SOME RECOVERY. Brad Plumer, wielding a fearsome EPI study, does a nice job debunking the claim that stagnating wages are merely the inevitable effect of rising health costs. As he notes, between 2004 and 2005 the bottom 20 percent saw their wages drop nearly 2%, but only 24% of this quintile receives employer-based health care. Had health costs leapt up 39%, they might be the explanation. Instead, they went up 9.2%, and likely less for these folks, who tend to receive substandard benefits.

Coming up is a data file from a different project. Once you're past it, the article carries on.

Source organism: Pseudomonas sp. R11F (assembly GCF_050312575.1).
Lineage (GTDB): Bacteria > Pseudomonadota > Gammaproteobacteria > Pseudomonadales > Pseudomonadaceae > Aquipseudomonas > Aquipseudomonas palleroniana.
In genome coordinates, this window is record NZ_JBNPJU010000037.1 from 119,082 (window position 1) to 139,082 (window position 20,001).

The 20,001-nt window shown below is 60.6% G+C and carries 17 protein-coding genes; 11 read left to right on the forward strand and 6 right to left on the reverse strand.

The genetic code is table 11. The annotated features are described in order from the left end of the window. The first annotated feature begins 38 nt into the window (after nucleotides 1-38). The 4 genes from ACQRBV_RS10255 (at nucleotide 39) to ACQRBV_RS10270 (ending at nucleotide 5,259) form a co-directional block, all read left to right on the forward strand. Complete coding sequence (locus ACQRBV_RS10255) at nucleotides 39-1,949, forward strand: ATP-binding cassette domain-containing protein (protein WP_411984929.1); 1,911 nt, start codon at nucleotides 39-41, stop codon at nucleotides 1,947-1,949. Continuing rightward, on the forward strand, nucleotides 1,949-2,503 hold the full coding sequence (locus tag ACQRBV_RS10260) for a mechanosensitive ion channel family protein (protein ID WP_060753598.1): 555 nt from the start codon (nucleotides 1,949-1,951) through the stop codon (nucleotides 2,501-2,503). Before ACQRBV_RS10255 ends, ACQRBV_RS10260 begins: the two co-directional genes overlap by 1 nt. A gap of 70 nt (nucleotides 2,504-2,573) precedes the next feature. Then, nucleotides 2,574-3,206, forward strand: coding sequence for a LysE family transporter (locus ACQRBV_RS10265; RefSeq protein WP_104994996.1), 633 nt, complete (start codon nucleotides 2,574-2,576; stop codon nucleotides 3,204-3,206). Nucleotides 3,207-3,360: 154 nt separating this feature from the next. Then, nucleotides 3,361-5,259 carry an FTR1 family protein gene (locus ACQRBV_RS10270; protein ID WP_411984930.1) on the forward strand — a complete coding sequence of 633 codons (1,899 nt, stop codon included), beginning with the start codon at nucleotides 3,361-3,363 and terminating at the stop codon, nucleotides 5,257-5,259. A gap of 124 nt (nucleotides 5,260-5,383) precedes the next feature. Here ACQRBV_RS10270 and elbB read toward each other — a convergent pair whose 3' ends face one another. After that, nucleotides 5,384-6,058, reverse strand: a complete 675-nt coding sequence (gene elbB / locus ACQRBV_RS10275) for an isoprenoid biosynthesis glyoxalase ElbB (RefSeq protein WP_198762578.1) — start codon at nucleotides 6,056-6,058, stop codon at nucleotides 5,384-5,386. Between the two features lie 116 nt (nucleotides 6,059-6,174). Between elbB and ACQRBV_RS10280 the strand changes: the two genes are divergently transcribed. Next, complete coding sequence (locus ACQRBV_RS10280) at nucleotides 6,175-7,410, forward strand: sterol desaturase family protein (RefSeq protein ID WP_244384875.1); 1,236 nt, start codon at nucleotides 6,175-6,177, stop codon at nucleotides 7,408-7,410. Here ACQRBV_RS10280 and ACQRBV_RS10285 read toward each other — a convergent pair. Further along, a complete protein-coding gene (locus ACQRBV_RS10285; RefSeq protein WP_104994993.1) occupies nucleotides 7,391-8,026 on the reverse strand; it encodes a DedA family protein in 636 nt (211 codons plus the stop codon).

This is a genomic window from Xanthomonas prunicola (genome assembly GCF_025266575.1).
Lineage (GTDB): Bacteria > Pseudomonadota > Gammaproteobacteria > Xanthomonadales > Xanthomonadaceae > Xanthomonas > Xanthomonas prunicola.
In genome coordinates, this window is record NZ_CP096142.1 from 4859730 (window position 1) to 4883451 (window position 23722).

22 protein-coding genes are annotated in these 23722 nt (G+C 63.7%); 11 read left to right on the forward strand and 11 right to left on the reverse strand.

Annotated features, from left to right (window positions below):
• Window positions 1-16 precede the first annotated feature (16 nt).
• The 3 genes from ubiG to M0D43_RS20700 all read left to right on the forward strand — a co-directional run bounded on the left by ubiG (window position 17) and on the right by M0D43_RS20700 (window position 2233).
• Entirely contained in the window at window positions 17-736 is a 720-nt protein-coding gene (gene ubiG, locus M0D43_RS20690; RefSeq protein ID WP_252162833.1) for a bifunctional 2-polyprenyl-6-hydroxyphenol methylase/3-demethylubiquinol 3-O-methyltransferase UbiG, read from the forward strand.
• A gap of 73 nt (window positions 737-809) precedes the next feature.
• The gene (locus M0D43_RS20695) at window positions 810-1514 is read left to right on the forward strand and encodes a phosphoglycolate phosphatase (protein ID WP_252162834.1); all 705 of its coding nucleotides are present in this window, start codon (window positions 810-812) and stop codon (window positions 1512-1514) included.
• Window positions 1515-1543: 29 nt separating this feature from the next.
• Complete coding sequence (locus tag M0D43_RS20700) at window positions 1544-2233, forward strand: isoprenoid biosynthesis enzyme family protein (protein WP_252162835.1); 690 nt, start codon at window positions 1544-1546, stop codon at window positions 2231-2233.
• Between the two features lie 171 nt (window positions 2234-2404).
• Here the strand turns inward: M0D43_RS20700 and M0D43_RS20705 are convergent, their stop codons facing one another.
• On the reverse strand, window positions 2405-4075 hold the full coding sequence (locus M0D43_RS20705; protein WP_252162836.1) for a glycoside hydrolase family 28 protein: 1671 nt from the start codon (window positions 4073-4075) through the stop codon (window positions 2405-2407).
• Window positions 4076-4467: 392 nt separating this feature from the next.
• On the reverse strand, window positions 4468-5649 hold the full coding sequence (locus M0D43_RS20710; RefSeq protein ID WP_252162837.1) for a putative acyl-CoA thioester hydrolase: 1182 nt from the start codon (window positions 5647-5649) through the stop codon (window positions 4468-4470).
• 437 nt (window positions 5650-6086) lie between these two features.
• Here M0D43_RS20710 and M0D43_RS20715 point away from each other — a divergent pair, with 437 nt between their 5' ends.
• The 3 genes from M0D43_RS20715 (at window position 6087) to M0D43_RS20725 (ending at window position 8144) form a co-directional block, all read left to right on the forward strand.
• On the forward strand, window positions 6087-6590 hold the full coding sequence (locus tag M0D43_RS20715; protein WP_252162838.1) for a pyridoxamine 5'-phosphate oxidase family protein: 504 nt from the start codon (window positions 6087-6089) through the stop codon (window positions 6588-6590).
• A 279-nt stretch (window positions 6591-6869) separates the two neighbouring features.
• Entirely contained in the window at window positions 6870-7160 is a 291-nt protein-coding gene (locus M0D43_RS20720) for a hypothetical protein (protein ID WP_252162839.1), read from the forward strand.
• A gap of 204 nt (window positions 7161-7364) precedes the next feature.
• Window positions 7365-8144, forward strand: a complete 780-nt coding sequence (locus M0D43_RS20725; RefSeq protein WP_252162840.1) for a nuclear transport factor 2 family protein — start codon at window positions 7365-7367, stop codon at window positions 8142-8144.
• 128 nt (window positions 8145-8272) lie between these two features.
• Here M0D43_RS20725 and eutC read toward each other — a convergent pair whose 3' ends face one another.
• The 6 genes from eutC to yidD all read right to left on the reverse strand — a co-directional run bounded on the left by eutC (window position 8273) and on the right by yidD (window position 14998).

So while my sympathies go out to all those Gilded Age apologists out there, you just can't explain away the central economic problem of our time -- accelerating, unchecked inequality so pervasive that we're seeing an economic "recovery" with continuing wage slippage and poverty increases -- by claiming that the poor receive too much health care.